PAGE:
Sunday, July 05, 2020

Cessna 150G, N3084S: Incident occurred June 27, 2020 in Surf City, Ocean County, New Jersey

Federal Aviation Administration / Flight Standards District Office; Philadelphia, Pennsylvania

Aircraft crash landed in water for unknown reasons. 

High Exposure Inc

Date: 27-JUN-20
Time: 19:33:00Z
Regis#: N3084S
Aircraft Make: CESSNA
Aircraft Model: 150
Event Type: INCIDENT
Highest Injury: MINOR
Aircraft Missing: No
Activity: BANNER TOW
Flight Phase: UNKNOWN (UNK)
Operation: 91

Scott Meggitt, left, and Charlie Osborne of the Surf City beach patrol helped rescue the pilot of a banner plane that crashed into the Atlantic Ocean on June 27th, 2020.

Two Surf City lifeguards had no idea what awaited them when a banner plane sank out of the sky Saturday afternoon and splashed down in the Atlantic Ocean a couple hundred feet off the Jersey Shore.

The lifeguards — 21-year-old Scott Meggitt and 20-year-old Charlie Osborne — raced into action, using separate paddle boards to reach the Cessna 150 pilot and load him onto a surf rescue board for the trip back to the beach. Emergency personnel were waiting there to treat the man for what turned out to be minor injuries.

“It was definitely one for the books,“ Meggitt said Monday morning. “I’ve never seen anything like that, but we do train for all these type of things, plane crashes and boat fires so we kind of knew what to do but we didn’t know what to expect. We were talking afterward — we were paddling out and we had no clue what to expect. The tension and adrenaline were building and when we got out there and there was only one victim and he had just minor injuries, that was a big relief.”

Meggitt, who was stationed in the lifeguard chair on North 12th Street, said he sensed there might be a problem when he saw the plane flying well below its normal speed as it headed north.

“The plane started going pretty low,” Meggitt said. “You saw the banner drop at about 3rd Street, but it wasn’t too concerning at the point. I was assuming it was just a malfunction or he was having issues and ditching the banner would help him out, but it just started going down more and more.”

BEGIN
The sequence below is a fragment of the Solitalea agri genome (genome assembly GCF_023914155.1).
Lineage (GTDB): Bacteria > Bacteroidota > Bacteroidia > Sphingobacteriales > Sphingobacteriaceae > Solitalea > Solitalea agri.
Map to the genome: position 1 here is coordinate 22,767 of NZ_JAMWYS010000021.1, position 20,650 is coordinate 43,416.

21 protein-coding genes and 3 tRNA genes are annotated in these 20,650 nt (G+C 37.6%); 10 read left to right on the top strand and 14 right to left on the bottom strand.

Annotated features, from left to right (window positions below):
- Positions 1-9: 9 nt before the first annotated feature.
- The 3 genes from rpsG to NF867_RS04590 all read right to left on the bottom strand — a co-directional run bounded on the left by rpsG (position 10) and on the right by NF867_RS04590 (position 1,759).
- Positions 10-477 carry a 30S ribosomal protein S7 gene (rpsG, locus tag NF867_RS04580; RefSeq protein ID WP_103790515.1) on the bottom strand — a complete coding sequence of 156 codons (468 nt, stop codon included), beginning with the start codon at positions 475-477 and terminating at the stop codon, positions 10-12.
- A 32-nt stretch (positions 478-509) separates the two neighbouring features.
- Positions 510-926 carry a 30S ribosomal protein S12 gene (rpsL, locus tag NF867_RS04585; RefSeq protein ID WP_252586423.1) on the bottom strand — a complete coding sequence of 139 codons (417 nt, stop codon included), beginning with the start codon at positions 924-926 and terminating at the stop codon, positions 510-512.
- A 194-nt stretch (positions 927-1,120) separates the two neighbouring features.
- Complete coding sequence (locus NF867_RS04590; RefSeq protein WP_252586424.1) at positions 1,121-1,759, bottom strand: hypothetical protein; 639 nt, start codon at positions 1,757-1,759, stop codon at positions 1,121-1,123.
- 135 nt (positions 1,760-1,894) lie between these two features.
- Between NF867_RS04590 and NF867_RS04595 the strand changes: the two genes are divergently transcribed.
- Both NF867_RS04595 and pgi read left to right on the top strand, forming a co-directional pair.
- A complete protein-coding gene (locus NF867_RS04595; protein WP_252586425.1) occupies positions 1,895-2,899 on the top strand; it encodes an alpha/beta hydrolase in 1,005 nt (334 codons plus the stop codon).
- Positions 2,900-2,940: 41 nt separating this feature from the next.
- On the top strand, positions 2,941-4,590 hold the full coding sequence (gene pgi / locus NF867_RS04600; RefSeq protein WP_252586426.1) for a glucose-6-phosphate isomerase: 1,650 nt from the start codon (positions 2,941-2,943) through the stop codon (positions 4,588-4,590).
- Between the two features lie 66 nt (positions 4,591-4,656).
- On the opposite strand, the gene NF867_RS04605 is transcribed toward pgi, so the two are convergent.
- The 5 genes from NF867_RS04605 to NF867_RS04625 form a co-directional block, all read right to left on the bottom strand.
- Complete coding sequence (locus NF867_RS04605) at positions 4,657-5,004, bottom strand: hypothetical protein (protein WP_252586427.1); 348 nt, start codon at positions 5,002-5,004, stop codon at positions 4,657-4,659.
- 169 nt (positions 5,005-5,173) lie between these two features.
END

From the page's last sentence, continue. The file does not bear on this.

Meggitt said at the point, he jumped out of the chair and started heading toward the water. Osborne, who was on the stand at the 14th Street beach, also prepared to jump on his paddle board as the plane cartwheeled, hit the water and sank within 15 seconds. The pilot managed to escape the plane before it went under.

“It happened so quick,” said Meggitt, a rising senior at Ithaca College majoring in anthropology and outdoor adventure leadership. “It was very surprising. There was no sign of any plane, it was just the victim treading water.”

When Meggitt and Osborne reached the pilot, he hold them he had put the plane down and climbed out a window.

“He was pretty much able to rescue himself,” said Meggitt, who added that Osborne spotted the pilot first. “Luckily there was no one else in the plane and he was able to able to rescue himself. It could have gone really south if he didn’t get out.”

Meggitt, who has worked the stand on 12th Street for four years, said he was thankful for the compliments the lifeguards have received and was quick to credit Osborne, who is studying aerospace engineering at the University of Virginia.

“We’re all happy about how it turned out because the pilot is OK.”

The Federal Aviation Administration is investigating the 3:20 p.m. crash with the National Transportation Safety Board working to determine the cause.


  1. Brilliant outcome. Great rescue from those on shore. Nice job ditching the airplane. Nose high. Wings level. Speed low.

    Is possible the pilot did something stupid to be in this position in the first place. But did a very good job with the landing. Well done.

  2. The pilot is apparently commenting on the Youtube channel in this story link. Here's one post he said (if he's the legit pilot and he sounds legit):

    Cory Morris
    6 days ago (edited)

    "I assure you the stall horn was going off, I was in the plane lol I didn't dump full flaps like I should have I regret that may have let me slow down enough to not flip. But I had around 20 seconds from when the engine cut to when I was going in the water. I was only about 500 feet not a lot of time. There was a minimum 20 knot tail wind that day. I made it from Cape May to Long Branch in North Jersey in 2 hours indicating 45 knots, ground speed was almost never below 70. Extremely turbulent gusty day, wasn't fun before the crash and that part definitely wasn't fun. Don't recommend!"